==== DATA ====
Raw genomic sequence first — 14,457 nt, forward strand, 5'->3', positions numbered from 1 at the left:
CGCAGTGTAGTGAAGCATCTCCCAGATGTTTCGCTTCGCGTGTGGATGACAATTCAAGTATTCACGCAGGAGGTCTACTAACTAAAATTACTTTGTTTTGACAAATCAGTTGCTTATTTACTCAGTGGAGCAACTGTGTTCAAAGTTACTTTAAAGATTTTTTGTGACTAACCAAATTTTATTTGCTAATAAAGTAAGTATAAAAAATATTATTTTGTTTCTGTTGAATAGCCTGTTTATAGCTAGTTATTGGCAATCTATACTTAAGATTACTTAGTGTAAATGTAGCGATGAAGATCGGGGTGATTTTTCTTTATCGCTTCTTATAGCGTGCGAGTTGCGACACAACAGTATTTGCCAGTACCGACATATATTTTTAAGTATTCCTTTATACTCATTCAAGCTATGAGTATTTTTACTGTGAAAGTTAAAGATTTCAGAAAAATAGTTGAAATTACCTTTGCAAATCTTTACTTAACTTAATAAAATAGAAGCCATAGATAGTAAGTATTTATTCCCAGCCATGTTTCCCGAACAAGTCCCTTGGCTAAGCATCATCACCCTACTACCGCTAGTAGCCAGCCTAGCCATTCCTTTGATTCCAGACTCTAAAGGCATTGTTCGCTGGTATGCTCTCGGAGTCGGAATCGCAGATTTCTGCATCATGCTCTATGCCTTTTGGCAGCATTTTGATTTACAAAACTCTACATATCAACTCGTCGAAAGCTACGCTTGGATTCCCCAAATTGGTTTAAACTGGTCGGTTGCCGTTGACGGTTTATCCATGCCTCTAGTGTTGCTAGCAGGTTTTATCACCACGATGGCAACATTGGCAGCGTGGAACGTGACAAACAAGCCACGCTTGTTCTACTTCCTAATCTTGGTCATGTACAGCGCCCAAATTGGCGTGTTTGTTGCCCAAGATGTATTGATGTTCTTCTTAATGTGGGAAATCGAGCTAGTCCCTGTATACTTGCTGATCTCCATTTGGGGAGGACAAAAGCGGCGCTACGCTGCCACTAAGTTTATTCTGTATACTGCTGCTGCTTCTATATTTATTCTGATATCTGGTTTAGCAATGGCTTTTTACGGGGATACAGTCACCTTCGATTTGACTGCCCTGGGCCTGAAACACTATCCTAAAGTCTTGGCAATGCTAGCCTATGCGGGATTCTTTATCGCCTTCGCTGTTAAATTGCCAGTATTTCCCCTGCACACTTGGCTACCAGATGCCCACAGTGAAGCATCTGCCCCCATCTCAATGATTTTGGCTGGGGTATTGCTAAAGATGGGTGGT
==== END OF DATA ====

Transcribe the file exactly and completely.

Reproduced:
Raw genomic sequence first — 14,457 nt, forward strand, 5'->3', positions numbered from 1 at the left:
CGCAGTGTAGTGAAGCATCTCCCAGATGTTTCGCTTCGCGTGTGGATGACAATTCAAGTATTCACGCAGGAGGTCTACTAACTAAAATTACTTTGTTTTGACAAATCAGTTGCTTATTTACTCAGTGGAGCAACTGTGTTCAAAGTTACTTTAAAGATTTTTTGTGACTAACCAAATTTTATTTGCTAATAAAGTAAGTATAAAAAATATTATTTTGTTTCTGTTGAATAGCCTGTTTATAGCTAGTTATTGGCAATCTATACTTAAGATTACTTAGTGTAAATGTAGCGATGAAGATCGGGGTGATTTTTCTTTATCGCTTCTTATAGCGTGCGAGTTGCGACACAACAGTATTTGCCAGTACCGACATATATTTTTAAGTATTCCTTTATACTCATTCAAGCTATGAGTATTTTTACTGTGAAAGTTAAAGATTTCAGAAAAATAGTTGAAATTACCTTTGCAAATCTTTACTTAACTTAATAAAATAGAAGCCATAGATAGTAAGTATTTATTCCCAGCCATGTTTCCCGAACAAGTCCCTTGGCTAAGCATCATCACCCTACTACCGCTAGTAGCCAGCCTAGCCATTCCTTTGATTCCAGACTCTAAAGGCATTGTTCGCTGGTATGCTCTCGGAGTCGGAATCGCAGATTTCTGCATCATGCTCTATGCCTTTTGGCAGCATTTTGATTTACAAAACTCTACATATCAACTCGTCGAAAGCTACGCTTGGATTCCCCAAATTGGTTTAAACTGGTCGGTTGCCGTTGACGGTTTATCCATGCCTCTAGTGTTGCTAGCAGGTTTTATCACCACGATGGCAACATTGGCAGCGTGGAACGTGACAAACAAGCCACGCTTGTTCTACTTCCTAATCTTGGTCATGTACAGCGCCCAAATTGGCGTGTTTGTTGCCCAAGATGTATTGATGTTCTTCTTAATGTGGGAAATCGAGCTAGTCCCTGTATACTTGCTGATCTCCATTTGGGGAGGACAAAAGCGGCGCTACGCTGCCACTAAGTTTATTCTGTATACTGCTGCTGCTTCTATATTTATTCTGATATCTGGTTTAGCAATGGCTTTTTACGGGGATACAGTCACCTTCGATTTGACTGCCCTGGGCCTGAAACACTATCCTAAAGTCTTGGCAATGCTAGCCTATGCGGGATTCTTTATCGCCTTCGCTGTTAAATTGCCAGTATTTCCCCTGCACACTTGGCTACCAGATGCCCACAGTGAAGCATCTGCCCCCATCTCAATGATTTTGGCTGGGGTATTGCTAAAGATGGGTGGT